New Regulations on Body Composting

For all the advanced technology we enjoy today, the way we dispose of human bodies in the U.S. has changed very little over the past 150 years. However, as more people become environmentally conscious, that may change soon.

Washington recently became the first state to recognize composting as a legal alternative to burial or cremation. This is a great development for proponents of eco-friendly burial, but body decomposition isn’t as simple as you may think. Let’s take a look.

Understanding Body Composting

Body composting has been on our minds at Let Your Love Grow (Verde Products, Inc.) since 2011. As we researched alternative methods to conventional burial and cremation, we began studying decomposition utilizing pig bodies to understand its impact on the environment.

We quickly learned that decomposition of the dead is a difficult proposition, because each body is very complex. A large portion of the body, as much as 75%, will decompose rather quickly because it is made of protein, fat, and water. One problem with these components is that, because they are so nutritious, their release into the soil needs to be regulated.

Decomposition is Not Rapid

Although 75% of the body decomposes fairly quickly, the remaining 25% proves to be more complex. Durable hard tissues like dry skin, bone, teeth, and hair are all left behind once the soft tissue decomposes. These materials can persist in soils over archaeological timescales. For body composting to be considered a truly green solution, the environmental harm of these materials must first be offset.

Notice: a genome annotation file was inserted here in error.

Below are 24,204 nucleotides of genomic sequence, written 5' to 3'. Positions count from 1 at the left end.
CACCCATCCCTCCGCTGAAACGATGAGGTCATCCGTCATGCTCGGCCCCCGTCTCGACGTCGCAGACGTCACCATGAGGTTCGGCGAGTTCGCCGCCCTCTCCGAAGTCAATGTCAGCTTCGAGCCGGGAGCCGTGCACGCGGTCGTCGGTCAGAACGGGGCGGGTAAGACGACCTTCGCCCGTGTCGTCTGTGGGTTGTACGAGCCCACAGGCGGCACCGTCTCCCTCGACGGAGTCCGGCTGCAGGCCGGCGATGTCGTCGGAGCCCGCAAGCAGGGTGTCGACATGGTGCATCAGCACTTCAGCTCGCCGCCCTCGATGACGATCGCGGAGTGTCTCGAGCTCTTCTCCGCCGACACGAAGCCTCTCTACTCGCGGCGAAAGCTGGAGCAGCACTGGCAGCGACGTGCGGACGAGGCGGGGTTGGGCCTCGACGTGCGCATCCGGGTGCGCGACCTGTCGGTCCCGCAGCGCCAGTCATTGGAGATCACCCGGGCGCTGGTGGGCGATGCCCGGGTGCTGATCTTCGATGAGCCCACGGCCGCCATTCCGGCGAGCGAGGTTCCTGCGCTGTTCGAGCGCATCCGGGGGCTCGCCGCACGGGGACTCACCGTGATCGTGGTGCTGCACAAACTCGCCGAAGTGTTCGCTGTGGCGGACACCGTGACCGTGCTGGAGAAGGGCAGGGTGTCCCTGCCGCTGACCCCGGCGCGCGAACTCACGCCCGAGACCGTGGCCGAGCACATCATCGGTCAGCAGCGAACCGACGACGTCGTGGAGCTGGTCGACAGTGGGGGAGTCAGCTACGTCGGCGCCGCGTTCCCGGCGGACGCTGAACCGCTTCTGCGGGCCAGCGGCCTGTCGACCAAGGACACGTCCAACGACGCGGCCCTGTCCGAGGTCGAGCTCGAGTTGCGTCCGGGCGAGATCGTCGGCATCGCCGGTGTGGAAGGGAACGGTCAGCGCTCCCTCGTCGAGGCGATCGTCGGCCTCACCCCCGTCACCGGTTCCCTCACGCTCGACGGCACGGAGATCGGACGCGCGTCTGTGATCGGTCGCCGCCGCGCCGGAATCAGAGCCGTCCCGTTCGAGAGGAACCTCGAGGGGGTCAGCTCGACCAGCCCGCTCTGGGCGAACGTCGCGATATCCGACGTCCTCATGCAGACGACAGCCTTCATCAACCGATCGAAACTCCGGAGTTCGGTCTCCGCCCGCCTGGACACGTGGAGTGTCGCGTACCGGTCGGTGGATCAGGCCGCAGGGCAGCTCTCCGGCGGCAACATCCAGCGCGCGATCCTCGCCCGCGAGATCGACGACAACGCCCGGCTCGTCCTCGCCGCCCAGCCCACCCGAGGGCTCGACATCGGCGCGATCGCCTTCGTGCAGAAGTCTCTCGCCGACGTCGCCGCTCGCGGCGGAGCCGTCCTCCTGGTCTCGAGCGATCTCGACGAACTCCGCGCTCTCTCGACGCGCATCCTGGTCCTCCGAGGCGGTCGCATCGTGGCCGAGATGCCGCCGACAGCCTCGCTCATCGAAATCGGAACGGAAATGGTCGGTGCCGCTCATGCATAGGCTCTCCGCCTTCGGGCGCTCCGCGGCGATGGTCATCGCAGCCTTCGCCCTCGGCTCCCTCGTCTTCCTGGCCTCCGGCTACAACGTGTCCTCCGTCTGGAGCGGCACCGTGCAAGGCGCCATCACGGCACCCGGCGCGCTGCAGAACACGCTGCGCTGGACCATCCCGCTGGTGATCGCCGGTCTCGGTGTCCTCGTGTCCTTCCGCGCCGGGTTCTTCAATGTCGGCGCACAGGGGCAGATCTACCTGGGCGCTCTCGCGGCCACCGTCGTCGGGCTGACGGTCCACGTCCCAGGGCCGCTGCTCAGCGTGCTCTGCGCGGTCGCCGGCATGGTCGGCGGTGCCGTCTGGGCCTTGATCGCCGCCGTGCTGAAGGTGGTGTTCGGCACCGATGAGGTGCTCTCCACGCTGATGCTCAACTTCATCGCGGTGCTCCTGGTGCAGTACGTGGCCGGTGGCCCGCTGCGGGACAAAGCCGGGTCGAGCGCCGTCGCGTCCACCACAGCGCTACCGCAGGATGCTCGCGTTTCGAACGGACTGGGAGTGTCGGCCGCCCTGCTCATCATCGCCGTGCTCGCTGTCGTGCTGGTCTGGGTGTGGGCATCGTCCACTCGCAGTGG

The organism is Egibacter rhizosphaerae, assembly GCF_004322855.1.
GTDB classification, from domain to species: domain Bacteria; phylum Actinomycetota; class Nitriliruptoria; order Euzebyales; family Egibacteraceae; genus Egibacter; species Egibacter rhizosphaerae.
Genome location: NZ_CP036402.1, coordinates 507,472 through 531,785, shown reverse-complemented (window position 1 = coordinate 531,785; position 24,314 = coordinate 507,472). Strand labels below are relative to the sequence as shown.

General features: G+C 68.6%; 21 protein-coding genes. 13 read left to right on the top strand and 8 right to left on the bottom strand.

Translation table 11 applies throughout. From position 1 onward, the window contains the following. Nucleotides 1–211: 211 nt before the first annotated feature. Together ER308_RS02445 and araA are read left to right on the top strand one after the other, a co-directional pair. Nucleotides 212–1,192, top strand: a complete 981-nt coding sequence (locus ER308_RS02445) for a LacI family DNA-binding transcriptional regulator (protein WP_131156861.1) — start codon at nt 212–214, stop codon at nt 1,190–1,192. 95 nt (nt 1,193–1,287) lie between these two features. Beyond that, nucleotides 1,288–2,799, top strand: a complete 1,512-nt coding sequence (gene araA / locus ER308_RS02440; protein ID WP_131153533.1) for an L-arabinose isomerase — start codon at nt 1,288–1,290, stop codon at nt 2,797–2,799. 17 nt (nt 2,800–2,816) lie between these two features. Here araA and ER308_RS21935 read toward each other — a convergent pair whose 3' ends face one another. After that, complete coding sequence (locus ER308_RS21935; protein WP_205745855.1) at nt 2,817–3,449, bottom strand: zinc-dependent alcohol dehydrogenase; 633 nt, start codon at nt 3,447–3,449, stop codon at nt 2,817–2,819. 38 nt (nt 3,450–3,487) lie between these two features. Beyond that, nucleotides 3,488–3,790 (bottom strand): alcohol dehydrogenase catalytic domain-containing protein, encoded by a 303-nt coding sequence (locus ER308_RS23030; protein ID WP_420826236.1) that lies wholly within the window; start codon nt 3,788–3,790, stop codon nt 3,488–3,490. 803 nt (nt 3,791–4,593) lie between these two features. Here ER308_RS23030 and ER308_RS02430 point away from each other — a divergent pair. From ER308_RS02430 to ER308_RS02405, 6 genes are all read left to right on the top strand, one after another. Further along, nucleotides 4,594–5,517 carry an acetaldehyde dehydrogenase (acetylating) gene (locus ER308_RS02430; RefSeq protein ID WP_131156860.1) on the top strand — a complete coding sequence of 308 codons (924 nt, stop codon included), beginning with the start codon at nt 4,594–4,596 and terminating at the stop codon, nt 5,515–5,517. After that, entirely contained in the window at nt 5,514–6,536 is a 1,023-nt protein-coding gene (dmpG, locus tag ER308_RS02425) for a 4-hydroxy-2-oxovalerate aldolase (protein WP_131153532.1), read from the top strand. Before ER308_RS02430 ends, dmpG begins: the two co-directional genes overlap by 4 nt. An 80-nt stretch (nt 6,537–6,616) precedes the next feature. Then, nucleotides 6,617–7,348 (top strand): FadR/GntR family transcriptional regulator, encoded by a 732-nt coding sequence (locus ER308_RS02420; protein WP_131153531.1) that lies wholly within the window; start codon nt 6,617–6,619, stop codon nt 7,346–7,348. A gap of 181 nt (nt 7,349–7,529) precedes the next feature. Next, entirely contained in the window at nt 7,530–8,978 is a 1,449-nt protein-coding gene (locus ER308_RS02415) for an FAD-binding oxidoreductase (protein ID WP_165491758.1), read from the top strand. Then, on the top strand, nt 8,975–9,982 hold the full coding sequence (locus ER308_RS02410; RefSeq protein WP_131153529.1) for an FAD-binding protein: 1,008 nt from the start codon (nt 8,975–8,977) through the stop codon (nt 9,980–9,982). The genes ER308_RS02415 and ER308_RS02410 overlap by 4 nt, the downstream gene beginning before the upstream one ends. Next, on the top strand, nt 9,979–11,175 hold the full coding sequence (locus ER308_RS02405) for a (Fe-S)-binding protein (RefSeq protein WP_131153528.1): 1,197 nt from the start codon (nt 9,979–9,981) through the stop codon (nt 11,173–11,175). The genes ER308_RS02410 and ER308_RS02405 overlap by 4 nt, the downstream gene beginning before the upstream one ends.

Decomposition May Disturb Nature

During the decomposition process, a body can release toxic levels of decomposition fluids into the soil that kill many forms of life including plants, insects, and microorganisms. In other words, these untreated decomposition fluids decrease biodiversity while the initial 75% of the body is decomposing.  

Imagine placing a large mound of fertilizer on your lawn. It sounds good on paper, but ecologically speaking, it’s considered a disturbance to the lawn. The fertilizer mound will kill the grass and significantly alter the number and types of other organisms that live there. Other disturbances found in nature include fallen trees, floods, lightning strikes and lava flows.

The Need for Eco-Friendly Composting

Human composting, in its simplest form, is not a sustainable solution. When you consider the time it takes for the remaining 25% of a body to decompose, and compound it by hundreds of bodies in one space, the environmental stability weakens significantly.

To combat this, we’ve developed a product made of organic materials that harnesses the natural process of decomposition and calibrates it to optimal levels for peak effectiveness and efficiency. This product has the capacity to decompose the flood of decomposition fluids, recycle all of the durable hard tissues, and regulate the toxic effects of bodies. In doing so it simultaneously facilitates the reintroduction of a body to nature. The decomposition byproducts will be used as food by nearby plants and they will also foster the lives of countless microorganisms, earthworms, insects, and mammals.

Although we’re excited to see states like Washington begin to recognize body composting, we must be conscious of Mother Earth and promote biodiversity at all levels of an ecosystem. We owe it to our environment to thoroughly understand how our disposal methods, from burial to cremation to composting, impact the rest of life around us. We see Let Your Love Grow as the first step toward an eco-friendly future that allows our loved ones to replenish the environment, even in death.

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